Is Dark Data Healthcare’s next big ICT opportunity?


Dr. Christopher Bouton, CEO and founder of Vyasa

Health Computing Professionals have long faced data challenges, from solving storage problems during the Big Data era to meeting HL7 standards to adapting infrastructure amid rapid change in telesalut. While all of these advances have improved industry-wide information exchange and, ultimately, patient experience, mountains of data have also been created. In fact, RBC Capital Reports that the healthcare industry generates 30% of the world’s data and that number is expected to grow to 36% by 2025.

This flood of data has only created new challenges for IT professionals, many of whom have been discussed here at HIT Consultant. While most of the focus is on data interoperability or rising storage costs, what few are discussing are the priceless ideas buried in the mountains of data that are being created every day. This obscure data contains critical business intelligence, but is hidden within redundant, obsolete, or trivial data, as well as being isolated within different departments. As a result, it is largely inaccessible.

Finding out this data can seem like a daunting task. And with traditional data management practices that might have been the case. But new technologies, such as data weaving and deep learning, are making this process much easier, presenting new opportunities for both the IT team and the business as a whole.

Discovering the opportunity for dark data

One of the biggest challenges associated with dark data is that the vast majority are unstructured. These PDFs, diagnostic images, clinical trial documents, case notes, etc. they contain the most valuable knowledge of a team, but are impossible to easily identify and obtain information. These data are also full of nuances. For example, different names for similar treatment side effects, disease abbreviations, sentence structures or handwritten notes, all of which may have a different value depending on the project in question.

These factors make traditional search methods ineffective. Assigning a researcher to perform this task manually will undoubtedly lead to a delay in project deadlines and human error, which will likely occur when scanning hundreds of documents to extract specific information.

The result? Lost stats and limited ROI.

Advances in deep learning algorithms are proving to be a solution to this problem. The natural language processing made possible by these algorithms allows valuable texts and knowledge to be identified at a faster rate and accuracy than traditional search methods.

Now, the researcher or healthcare professional in charge of a week-long research project can complete their task in a matter of hours or days.

Making the data work for you

Once dark data is unlocked, healthcare IT professionals can bring significant benefits to the organization, especially those in healthcare where data-driven decision making is critical to a variety of factors, from product safety to public health and patient experience. While the opportunities for leveraging dark data with the help of deep learning are ultimately endless, some short-term applications include:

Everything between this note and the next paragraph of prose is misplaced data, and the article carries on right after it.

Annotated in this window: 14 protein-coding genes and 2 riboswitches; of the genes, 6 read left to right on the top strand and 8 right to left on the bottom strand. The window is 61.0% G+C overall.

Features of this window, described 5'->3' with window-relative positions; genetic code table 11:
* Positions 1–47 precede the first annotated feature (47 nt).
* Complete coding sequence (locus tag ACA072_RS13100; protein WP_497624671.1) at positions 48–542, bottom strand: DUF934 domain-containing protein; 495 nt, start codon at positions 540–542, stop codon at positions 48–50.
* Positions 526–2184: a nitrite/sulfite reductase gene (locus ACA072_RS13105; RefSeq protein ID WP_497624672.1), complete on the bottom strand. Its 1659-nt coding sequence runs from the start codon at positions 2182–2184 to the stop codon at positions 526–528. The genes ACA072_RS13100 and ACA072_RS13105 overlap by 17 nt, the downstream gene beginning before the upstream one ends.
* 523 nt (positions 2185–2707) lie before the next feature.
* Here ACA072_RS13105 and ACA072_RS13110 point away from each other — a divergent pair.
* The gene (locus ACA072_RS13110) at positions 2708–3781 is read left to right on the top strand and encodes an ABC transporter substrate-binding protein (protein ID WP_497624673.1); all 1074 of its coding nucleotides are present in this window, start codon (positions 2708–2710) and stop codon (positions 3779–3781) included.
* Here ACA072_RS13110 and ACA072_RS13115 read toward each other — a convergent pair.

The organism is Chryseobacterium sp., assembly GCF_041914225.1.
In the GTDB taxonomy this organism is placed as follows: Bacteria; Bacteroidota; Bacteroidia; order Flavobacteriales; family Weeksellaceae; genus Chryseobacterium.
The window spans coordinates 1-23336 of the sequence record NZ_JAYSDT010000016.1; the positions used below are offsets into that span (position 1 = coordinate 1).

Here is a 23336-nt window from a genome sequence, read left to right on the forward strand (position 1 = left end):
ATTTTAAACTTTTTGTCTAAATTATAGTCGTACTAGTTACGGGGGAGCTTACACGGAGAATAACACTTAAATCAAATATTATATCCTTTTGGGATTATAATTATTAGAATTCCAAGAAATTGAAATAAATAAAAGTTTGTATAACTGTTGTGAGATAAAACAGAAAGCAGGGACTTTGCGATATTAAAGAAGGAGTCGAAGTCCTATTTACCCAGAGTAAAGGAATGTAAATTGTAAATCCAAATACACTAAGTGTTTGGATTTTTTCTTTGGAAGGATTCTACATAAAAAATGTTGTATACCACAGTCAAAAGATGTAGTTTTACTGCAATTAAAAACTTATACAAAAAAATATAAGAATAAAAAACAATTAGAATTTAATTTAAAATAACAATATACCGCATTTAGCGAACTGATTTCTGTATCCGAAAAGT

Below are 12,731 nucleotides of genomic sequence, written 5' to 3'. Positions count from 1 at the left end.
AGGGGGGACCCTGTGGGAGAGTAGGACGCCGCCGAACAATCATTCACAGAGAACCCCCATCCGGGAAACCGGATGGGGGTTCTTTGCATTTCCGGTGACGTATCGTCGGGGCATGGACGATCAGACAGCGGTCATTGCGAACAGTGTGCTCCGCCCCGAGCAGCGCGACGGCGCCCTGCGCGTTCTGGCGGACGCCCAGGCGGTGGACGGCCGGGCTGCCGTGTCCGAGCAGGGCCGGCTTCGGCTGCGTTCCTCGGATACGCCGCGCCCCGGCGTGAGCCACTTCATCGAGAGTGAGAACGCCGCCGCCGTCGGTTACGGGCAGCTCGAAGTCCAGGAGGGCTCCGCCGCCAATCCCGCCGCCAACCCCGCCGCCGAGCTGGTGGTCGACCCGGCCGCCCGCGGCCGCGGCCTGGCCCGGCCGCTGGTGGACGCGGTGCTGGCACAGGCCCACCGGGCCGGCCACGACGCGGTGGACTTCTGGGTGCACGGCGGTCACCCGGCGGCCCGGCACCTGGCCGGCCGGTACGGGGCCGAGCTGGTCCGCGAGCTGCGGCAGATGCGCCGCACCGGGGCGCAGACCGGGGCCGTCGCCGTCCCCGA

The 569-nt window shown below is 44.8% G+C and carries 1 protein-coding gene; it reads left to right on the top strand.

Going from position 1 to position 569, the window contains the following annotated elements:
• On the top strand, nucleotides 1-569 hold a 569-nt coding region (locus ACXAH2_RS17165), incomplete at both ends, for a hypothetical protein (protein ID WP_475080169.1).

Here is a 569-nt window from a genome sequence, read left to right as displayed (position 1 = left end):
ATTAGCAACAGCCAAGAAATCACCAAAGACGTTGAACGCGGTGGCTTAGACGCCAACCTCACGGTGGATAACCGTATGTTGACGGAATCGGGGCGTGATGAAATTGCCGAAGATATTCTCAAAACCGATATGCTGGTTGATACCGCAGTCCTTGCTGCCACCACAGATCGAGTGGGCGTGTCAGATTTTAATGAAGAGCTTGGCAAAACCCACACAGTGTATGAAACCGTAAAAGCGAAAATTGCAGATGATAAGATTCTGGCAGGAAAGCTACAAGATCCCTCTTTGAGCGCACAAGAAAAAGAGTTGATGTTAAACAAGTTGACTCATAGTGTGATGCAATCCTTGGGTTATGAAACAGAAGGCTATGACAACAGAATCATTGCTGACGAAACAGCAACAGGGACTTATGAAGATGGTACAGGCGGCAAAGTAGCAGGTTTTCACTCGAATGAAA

– Clinical trial design: Determining the viability of a clinical trial is critical, especially as the cost of trials continues to skyrocket. Leveraging previously obscure data, companies can conduct more accurate risk assessments by analyzing key decision-making knowledge, such as disease indications, clinical trial protocols, site details, and subject demographics. .

– Detection by medical image: Images are one of the main causes of dark data given the challenges that most computer applications face when reading this type of content. However, as the number of cases around diseases such as cancer continues to increase, increased accessibility to screening images can help oncologists speed up the identification of the tissues in question and improve the accuracy of the initial diagnosis.

– Patient care: When diagnosing or determining a route of care, medical professionals often rely on the most easily accessible data for them. By unlocking dark data, these people can gain access to rich knowledge that is found within complex texts and documents to identify alternative treatments, potential side effects, and more that can greatly enhance the patient experience.

What the future holds for us

The healthcare industry is experiencing a renaissance of data. Among improvements a EHRs, new data interoperability protocols and accelerated digital transformation, the exchange of industry information is greatly improved. We have experienced this recently with the COVID-19[feminine[feminine pandemic. Real-time data exchange and access to new knowledge have helped to influence public health guidelines, identify appropriate types of treatment, and accelerate the development of various vaccines.

As IT practices in the industry become more advanced, we can ensure a future of improved response to emerging diseases, better patient care, and a healthier population. And discovering dark facts will play a key role in making this future a reality.

About Dr. Christopher Bouton

Dr. Christopher Bouton is the founder and CEO of Christopher Bouton Vyasa, a provider of deep learning AI analysis software. Prior to Vyasa, Bouton founded the big data analytics company Entagen, which was acquired by Thomson Reuters and was head of integrated data mining at Pfizer. Dr. Bouton has a PhD. in molecular neurobiology from Johns Hopkins University.

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